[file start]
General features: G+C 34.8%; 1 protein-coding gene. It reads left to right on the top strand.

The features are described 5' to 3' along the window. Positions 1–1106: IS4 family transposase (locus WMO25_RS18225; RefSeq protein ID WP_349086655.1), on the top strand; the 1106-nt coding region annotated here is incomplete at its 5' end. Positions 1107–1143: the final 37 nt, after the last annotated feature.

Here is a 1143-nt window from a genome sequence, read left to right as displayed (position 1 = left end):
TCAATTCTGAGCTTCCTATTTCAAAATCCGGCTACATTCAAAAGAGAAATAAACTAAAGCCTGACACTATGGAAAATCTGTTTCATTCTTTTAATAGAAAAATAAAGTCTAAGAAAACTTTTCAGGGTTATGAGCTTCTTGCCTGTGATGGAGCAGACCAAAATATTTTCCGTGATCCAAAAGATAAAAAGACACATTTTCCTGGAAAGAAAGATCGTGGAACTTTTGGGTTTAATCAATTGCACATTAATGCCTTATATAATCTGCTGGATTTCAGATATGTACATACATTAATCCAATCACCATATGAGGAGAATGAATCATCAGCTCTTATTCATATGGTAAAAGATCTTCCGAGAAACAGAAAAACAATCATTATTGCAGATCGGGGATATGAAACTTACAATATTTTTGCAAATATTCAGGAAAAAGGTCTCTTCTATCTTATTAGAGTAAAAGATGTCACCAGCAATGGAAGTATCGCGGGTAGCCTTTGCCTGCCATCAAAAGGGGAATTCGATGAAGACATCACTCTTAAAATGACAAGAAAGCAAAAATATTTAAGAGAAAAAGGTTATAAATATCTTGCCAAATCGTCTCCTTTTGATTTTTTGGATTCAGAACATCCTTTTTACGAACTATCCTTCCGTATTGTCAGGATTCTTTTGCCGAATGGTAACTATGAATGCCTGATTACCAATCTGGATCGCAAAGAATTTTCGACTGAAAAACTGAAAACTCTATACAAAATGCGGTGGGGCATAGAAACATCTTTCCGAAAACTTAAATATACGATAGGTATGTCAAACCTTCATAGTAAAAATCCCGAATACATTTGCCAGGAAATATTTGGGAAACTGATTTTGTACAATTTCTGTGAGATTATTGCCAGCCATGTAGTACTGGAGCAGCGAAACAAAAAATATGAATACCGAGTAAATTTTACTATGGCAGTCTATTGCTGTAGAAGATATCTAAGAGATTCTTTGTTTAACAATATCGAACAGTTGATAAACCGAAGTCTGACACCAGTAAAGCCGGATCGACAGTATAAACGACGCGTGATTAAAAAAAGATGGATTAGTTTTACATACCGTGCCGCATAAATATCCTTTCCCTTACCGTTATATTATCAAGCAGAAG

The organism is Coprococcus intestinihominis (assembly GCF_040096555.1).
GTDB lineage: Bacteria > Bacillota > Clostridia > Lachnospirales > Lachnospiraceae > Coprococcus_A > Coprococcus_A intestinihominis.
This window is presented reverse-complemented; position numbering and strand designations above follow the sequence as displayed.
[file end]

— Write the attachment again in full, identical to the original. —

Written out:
General features: G+C 34.8%; 1 protein-coding gene. It reads left to right on the top strand.

The features are described 5' to 3' along the window. Positions 1–1106: IS4 family transposase (locus WMO25_RS18225; RefSeq protein ID WP_349086655.1), on the top strand; the 1106-nt coding region annotated here is incomplete at its 5' end. Positions 1107–1143: the final 37 nt, after the last annotated feature.

Here is a 1143-nt window from a genome sequence, read left to right as displayed (position 1 = left end):
TCAATTCTGAGCTTCCTATTTCAAAATCCGGCTACATTCAAAAGAGAAATAAACTAAAGCCTGACACTATGGAAAATCTGTTTCATTCTTTTAATAGAAAAATAAAGTCTAAGAAAACTTTTCAGGGTTATGAGCTTCTTGCCTGTGATGGAGCAGACCAAAATATTTTCCGTGATCCAAAAGATAAAAAGACACATTTTCCTGGAAAGAAAGATCGTGGAACTTTTGGGTTTAATCAATTGCACATTAATGCCTTATATAATCTGCTGGATTTCAGATATGTACATACATTAATCCAATCACCATATGAGGAGAATGAATCATCAGCTCTTATTCATATGGTAAAAGATCTTCCGAGAAACAGAAAAACAATCATTATTGCAGATCGGGGATATGAAACTTACAATATTTTTGCAAATATTCAGGAAAAAGGTCTCTTCTATCTTATTAGAGTAAAAGATGTCACCAGCAATGGAAGTATCGCGGGTAGCCTTTGCCTGCCATCAAAAGGGGAATTCGATGAAGACATCACTCTTAAAATGACAAGAAAGCAAAAATATTTAAGAGAAAAAGGTTATAAATATCTTGCCAAATCGTCTCCTTTTGATTTTTTGGATTCAGAACATCCTTTTTACGAACTATCCTTCCGTATTGTCAGGATTCTTTTGCCGAATGGTAACTATGAATGCCTGATTACCAATCTGGATCGCAAAGAATTTTCGACTGAAAAACTGAAAACTCTATACAAAATGCGGTGGGGCATAGAAACATCTTTCCGAAAACTTAAATATACGATAGGTATGTCAAACCTTCATAGTAAAAATCCCGAATACATTTGCCAGGAAATATTTGGGAAACTGATTTTGTACAATTTCTGTGAGATTATTGCCAGCCATGTAGTACTGGAGCAGCGAAACAAAAAATATGAATACCGAGTAAATTTTACTATGGCAGTCTATTGCTGTAGAAGATATCTAAGAGATTCTTTGTTTAACAATATCGAACAGTTGATAAACCGAAGTCTGACACCAGTAAAGCCGGATCGACAGTATAAACGACGCGTGATTAAAAAAAGATGGATTAGTTTTACATACCGTGCCGCATAAATATCCTTTCCCTTACCGTTATATTATCAAGCAGAAG

The organism is Coprococcus intestinihominis (assembly GCF_040096555.1).
GTDB lineage: Bacteria > Bacillota > Clostridia > Lachnospirales > Lachnospiraceae > Coprococcus_A > Coprococcus_A intestinihominis.
This window is presented reverse-complemented; position numbering and strand designations above follow the sequence as displayed.